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THE MECHANISMS OF ARSENIC DETOXIFICATION BY THE GREEN MICROALGAE CHLORELLA VULGARIS
Abstract and Figures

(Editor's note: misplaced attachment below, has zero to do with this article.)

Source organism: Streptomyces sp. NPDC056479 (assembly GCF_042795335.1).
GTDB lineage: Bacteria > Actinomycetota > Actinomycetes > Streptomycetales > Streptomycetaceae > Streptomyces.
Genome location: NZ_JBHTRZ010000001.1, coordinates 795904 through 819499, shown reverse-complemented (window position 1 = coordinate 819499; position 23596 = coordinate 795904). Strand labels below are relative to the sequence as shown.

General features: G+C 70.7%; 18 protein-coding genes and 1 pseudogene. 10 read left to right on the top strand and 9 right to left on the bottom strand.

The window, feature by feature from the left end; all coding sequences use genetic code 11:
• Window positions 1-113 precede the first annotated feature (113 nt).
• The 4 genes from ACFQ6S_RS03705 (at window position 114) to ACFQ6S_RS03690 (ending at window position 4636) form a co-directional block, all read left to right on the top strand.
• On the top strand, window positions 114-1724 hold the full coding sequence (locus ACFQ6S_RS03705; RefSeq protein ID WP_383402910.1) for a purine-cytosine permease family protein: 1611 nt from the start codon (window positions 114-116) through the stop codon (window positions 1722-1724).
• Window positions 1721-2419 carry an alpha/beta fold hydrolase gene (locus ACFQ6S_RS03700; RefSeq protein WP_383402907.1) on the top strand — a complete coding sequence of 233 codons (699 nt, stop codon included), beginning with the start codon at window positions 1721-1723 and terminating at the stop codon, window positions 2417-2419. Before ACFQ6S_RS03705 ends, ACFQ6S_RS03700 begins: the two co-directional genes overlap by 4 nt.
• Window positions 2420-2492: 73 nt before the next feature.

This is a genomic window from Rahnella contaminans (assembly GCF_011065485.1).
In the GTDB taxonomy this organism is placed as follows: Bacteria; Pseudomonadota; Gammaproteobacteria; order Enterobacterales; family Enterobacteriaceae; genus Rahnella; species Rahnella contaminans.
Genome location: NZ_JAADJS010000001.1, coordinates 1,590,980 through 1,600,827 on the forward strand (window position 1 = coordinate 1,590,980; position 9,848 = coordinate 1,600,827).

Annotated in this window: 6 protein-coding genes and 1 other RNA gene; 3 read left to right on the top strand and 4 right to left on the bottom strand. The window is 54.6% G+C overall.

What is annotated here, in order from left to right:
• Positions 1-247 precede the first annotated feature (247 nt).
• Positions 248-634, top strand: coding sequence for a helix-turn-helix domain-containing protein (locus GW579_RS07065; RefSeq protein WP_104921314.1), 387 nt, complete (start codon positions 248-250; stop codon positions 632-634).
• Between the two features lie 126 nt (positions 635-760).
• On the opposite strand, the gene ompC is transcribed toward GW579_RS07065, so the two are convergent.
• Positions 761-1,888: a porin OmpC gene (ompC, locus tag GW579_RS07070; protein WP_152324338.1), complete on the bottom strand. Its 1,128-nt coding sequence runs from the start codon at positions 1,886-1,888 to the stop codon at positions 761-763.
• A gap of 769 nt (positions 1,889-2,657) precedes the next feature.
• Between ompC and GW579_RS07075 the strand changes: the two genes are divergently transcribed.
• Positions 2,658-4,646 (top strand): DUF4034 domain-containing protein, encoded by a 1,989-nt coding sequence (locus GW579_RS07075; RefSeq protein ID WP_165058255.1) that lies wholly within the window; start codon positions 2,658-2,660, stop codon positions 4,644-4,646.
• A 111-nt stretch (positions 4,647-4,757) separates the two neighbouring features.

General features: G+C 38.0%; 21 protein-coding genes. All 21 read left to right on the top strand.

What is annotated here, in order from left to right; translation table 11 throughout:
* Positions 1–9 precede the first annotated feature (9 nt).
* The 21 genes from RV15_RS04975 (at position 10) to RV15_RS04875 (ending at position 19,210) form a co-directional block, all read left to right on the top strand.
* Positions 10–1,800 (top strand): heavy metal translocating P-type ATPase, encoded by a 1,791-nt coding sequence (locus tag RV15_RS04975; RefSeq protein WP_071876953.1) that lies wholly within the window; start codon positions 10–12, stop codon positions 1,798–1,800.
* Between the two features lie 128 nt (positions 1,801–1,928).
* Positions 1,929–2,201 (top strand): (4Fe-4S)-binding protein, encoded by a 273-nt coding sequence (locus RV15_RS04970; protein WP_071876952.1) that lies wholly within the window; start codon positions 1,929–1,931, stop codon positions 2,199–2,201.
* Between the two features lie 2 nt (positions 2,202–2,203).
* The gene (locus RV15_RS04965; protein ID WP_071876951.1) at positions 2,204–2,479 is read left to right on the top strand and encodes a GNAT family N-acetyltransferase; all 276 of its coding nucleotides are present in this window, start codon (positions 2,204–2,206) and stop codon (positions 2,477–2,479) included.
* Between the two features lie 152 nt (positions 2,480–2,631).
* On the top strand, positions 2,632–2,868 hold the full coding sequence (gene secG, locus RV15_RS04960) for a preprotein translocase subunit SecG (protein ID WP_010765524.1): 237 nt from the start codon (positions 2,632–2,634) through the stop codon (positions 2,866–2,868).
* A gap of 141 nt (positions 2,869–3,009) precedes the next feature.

The mechanisms of arsenic interaction with the green microalga Chlorella vulgaris (C. vulgaris) and the potential for its bio-remediation from water were investigated. This was made possible by the development of an improved arsenic extraction from C. vulgaris, leading to successful glutathione and phytochelatins (GSH/PC) complex speciation analysis with 71.1% efficiency. The response of C. vulgaris when challenged by As(III), As(V) and dimethylarsinic acid (DMA) was assessed through experiments on adsorption, efflux and speciation of arsenic (reduction, oxidation, methylation and chelation with GSH/PC). At high phosphate concentration (1.62 mM of PO 4-3), poor adsorption of As(V) led to low intracellular uptake; at low phosphate concentration (3.2 µM of PO 4-3), an increase in the level of free thiols was observed as well as a moderate decrease in intracellular pH with no evidence for signals of oxidative stress. Chlorella vulgaris cells did not produce any As-GS/PC complex when exposed to As(V). This may indicate that a reduction step is needed for As(V) complexation with GSH/PC. Chlorella vulgaris cells formed DMAS V-GS upon exposure to DMA. The formation of this complex in vivo has only been reported once in Brassica oleracea plants. This complex is perhaps a fragment of a bigger molecule and thus part of another detoxification mechanism since its formation was not related to the concentration of DMA in media or the exposure time. It was found that As(III) triggers the formation of arsenic complexes with PC and homophytochelatins (hPC) and their compartmentalisation to vacuoles. It is the first time that, as a result of the newly developed extraction method using sonication, such intact complexes have been identified in C. vulgaris exposed to arsenic and their hPC complexes have been reported in any organism. The potential of C. vulgaris to bio-remediate arsenic from water is highly selective and effective for the more toxic As(III) (for human life) without the potential hazard to reduce As(V) to As(III). This was possible to assess because of the following empirical observations: At low phosphate (3.2 µM of PO 4-3) and in the presence of As(V), C. vulgaris are not likely to grow and be efficient at bio-remediating arsenic. At high phosphate (1.62 mM of PO 4-3) and in the presence of As(V), C. vulgaris are highly likely to grow but are not likely to be efficient at bio-remediating arsenic. However the potential to transform As(V) into more toxic As(III) is very low. Under any phosphate concentration and in the presence of As(III), C. vulgaris has high potential to bio-remediate arsenic, by storing As(III) into the cell biomass while retaining significantly high growth rates. ii
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